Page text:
The analysis only includes Coumadin injuries that are reported, but “studies suggest there are thousands more injuries every year that are never investigated by the government,” Ornstein writes.
Coumadin is a popular preventer of heart attacks, strokes and blood clots, but patients who use it must be carefully monitored. “Too much, and you can bleed uncontrollably; too little, and you can develop life-threatening clots,” Ornstein warns.
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It is one of the most used drugs in Medicare’s prescription-drug program, with one in six of the nation’s 1.3 million nursing-home residents taking an anticoagulant, mostly Coumadin or its generic, Ornstein reports.
Improper administration and poor monitoring of patients who use Coumadin can cause serious harm or even death. Ornstein tells of several such nursing-home cases, each stemming from a different type of error:
“Dolores Huss, an 89-year-old grandmother of eight, died from internal bleeding after a San Diego facility gave her an antibiotic that multiplies the effects of Coumadin, then didn’t alert her physician that she needed additional blood tests to measure how long it was taking her blood to clot.”
“Shirley Reim, recovering from hip surgery, was hospitalized with blood clots in her legs after a Minnesota nursing home failed to give her Coumadin for 50 days in a row and also didn’t perform the blood test ordered by her doctor. She suffered permanent damage.”
“Loren Peters arrived in the emergency room in October 2013, bruises covered his frail body, and blood oozed from his gums. The 85-year-old had not been in a fight or fallen down.” Instead, he had been given too much Coumadin and “no one at the nursing home conducted the blood test needed to see the effect Coumadin was having, even as bruises spread across his body over a two-week period.”
Instead, individual cases are investigated as they come to the attention of CMS and depending on the circumstances, “CMS will issue “immediate jeopardy” citations, fine them or threaten to cut off federal funding if quick action isn’t taken,” Ornstein writes.”More commonly, though, homes are not fined and are simply asked to correct the problems and put policies in place to keep them from happening again,” according to the analysis.
“Last year, the Department of Health and Human Services identified Coumadin and other anticoagulants as one of the drug categories most frequently implicated in “adverse drug events,” calling on government agencies to work on solutions,” Ornstein reports. In a statement, CMS, which is part of HHS, said “it is raising awareness of such events, training its inspectors to do a better job at identifying them and working with nursing homes to prevent them.”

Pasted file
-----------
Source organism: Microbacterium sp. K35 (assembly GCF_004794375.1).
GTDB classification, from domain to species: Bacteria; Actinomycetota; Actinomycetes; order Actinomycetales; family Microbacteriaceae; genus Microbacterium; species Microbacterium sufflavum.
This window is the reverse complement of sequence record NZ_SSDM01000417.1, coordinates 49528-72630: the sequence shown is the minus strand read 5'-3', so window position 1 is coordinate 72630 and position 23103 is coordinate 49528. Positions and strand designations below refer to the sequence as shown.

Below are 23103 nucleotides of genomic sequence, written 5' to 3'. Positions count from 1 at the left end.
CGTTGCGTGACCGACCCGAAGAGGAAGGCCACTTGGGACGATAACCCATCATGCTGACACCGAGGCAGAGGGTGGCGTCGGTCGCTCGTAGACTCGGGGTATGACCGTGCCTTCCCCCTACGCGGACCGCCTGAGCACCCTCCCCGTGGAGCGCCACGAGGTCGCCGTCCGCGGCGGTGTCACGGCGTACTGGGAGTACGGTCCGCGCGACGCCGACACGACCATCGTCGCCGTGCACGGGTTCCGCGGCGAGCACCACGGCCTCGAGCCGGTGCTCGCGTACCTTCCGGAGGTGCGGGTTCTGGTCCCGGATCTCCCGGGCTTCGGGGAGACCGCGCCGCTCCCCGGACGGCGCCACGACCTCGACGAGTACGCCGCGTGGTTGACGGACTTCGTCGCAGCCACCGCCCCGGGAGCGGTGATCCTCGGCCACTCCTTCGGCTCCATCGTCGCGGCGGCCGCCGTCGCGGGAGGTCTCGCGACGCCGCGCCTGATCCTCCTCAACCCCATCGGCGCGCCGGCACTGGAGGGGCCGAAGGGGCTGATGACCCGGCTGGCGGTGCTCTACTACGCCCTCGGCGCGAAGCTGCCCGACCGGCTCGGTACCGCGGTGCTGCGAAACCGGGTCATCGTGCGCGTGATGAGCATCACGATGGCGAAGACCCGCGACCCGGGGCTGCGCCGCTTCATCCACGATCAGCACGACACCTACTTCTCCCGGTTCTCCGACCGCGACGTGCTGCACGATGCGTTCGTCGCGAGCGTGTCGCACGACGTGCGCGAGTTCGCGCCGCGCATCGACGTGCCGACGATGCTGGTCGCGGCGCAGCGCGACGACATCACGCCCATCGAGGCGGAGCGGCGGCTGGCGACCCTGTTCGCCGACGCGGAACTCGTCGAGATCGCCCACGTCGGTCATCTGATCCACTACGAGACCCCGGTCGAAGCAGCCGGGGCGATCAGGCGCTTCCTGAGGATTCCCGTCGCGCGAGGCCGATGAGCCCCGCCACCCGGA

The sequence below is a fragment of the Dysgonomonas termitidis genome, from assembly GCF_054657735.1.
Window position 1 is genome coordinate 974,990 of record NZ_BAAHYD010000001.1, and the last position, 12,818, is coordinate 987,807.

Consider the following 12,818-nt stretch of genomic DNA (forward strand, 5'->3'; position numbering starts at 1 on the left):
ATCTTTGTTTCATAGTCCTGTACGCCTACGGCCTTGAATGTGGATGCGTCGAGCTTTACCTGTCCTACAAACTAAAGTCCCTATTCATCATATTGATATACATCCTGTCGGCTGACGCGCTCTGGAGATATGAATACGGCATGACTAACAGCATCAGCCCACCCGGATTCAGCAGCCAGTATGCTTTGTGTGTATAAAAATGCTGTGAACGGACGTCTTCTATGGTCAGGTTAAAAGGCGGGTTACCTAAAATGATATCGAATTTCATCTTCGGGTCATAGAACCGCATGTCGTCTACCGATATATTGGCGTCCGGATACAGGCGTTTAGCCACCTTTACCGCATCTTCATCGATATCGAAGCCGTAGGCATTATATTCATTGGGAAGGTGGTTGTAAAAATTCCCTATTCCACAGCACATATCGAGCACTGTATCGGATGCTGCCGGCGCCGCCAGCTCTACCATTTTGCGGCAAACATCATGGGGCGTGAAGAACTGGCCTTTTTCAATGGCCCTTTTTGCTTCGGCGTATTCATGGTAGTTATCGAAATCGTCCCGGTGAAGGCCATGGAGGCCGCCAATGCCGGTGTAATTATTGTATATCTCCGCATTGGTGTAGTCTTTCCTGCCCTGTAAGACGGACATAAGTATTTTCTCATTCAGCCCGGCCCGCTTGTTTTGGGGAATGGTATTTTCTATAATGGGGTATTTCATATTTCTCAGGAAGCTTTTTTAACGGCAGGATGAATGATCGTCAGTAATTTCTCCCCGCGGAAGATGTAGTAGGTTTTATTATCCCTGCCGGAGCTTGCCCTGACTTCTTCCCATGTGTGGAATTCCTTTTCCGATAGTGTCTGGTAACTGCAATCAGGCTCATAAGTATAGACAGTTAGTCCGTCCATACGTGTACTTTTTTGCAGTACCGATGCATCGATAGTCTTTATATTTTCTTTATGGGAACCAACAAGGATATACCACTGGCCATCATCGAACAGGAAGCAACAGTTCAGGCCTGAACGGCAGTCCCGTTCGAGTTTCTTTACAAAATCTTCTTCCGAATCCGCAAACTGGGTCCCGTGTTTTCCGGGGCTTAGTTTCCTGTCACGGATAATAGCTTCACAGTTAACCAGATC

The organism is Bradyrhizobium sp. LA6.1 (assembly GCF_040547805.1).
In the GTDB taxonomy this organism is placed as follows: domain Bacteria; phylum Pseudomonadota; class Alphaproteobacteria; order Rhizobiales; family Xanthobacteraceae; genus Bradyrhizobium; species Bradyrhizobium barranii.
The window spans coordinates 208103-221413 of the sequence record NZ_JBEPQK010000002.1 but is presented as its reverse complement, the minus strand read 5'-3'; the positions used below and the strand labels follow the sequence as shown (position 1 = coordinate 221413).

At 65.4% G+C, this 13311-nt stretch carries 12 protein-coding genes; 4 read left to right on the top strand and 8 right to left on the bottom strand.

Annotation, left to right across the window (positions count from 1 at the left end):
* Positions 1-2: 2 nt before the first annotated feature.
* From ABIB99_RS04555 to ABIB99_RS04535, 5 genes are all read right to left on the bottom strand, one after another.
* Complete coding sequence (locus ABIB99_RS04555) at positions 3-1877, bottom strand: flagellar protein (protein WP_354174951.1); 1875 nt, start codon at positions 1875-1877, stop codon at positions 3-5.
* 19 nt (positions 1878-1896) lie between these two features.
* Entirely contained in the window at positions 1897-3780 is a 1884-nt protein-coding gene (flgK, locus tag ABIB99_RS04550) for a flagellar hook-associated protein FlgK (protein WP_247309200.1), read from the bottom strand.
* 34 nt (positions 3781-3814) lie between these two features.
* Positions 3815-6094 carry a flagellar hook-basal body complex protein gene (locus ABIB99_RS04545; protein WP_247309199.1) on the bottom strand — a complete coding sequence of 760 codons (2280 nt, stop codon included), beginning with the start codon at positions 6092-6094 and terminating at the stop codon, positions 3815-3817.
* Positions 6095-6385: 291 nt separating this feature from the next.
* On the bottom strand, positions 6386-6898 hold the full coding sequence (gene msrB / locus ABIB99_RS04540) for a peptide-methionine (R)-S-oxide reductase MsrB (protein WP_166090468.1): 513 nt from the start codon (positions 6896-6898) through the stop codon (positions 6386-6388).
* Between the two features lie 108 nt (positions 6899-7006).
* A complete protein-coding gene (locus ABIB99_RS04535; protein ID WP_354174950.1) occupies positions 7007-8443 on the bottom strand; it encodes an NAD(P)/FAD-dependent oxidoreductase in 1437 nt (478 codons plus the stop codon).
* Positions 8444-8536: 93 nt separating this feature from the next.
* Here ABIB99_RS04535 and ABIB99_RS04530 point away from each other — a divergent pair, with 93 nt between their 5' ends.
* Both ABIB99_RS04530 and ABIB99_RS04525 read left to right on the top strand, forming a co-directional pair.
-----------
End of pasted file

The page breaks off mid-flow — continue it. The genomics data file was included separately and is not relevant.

There are newer anticoagulants, like Eliquis, Pradaxa and Xarelto, that don’t require regular blood tests and don’t have to avoid certain foods, but they come with their own risk, like gastrointestinal bleeding,which makes doctors reluctant to use them on seniors.
Coumadin requires the coordination of doctors, nurses, pharmacists and laboratories, which makes nursing homes the “perfect setup for bad things happening,” Jerry Gurwitz, chief of geriatric medicine at the University of Massachusetts Medical School, told Ornstein.
Gurwitz wrote about this problem in the 1990s and says since, “very little, unfortunately, has changed.”
Ornstein notes that “federal inspection reports repeatedly cite the same types of problems: patients not getting the drug as ordered, or given the wrong doses, or given without a doctor’s order.”
Increased training doesn’t seem to make any difference, prompting some to call for federal regulations.
“A report published last year in The Consultant Pharmacist journal found that 12 New York nursing homes given tools to improve how they handled patients on Coumadin — including staff education programs — largely failed to improve their management of the drug,” Ornstein writes.“Improvements were not seen despite active intervention,” the report’s authors wrote. “If long-term care facilities are unable to voluntarily implement necessary improvements, then regulatory changes may be necessary to assure patient safety regarding anticoagulant use.”
David Gifford, senior vice president of quality and regulatory affairs at the American Health Care Association, told Ornstein that “Coumadin errors can’t be viewed in isolation.” and said that the association has introduced a quality initiative that covers all types of errors, including those involving medications.
Some long-term care associations say CMS should work with the industry to change its practices including looking their current policy of reviewing each case individually and its discipline policies, Ornstein reports.
Another concern is not to discourage doctors from prescribing Coumadin.
“It may be distorting a little bit to look at the immediate jeopardy outcomes [cited by regulators] without looking at the overall population that’s on it and needs to be on it,” Cheryl Phillips, senior vice president of public policy and advocacy at LeadingAge, an association of nonprofit senior service organizations, told Ornstein. “In fact, to not put people on blood thinners is a huge risk and in many cases malpractice.”
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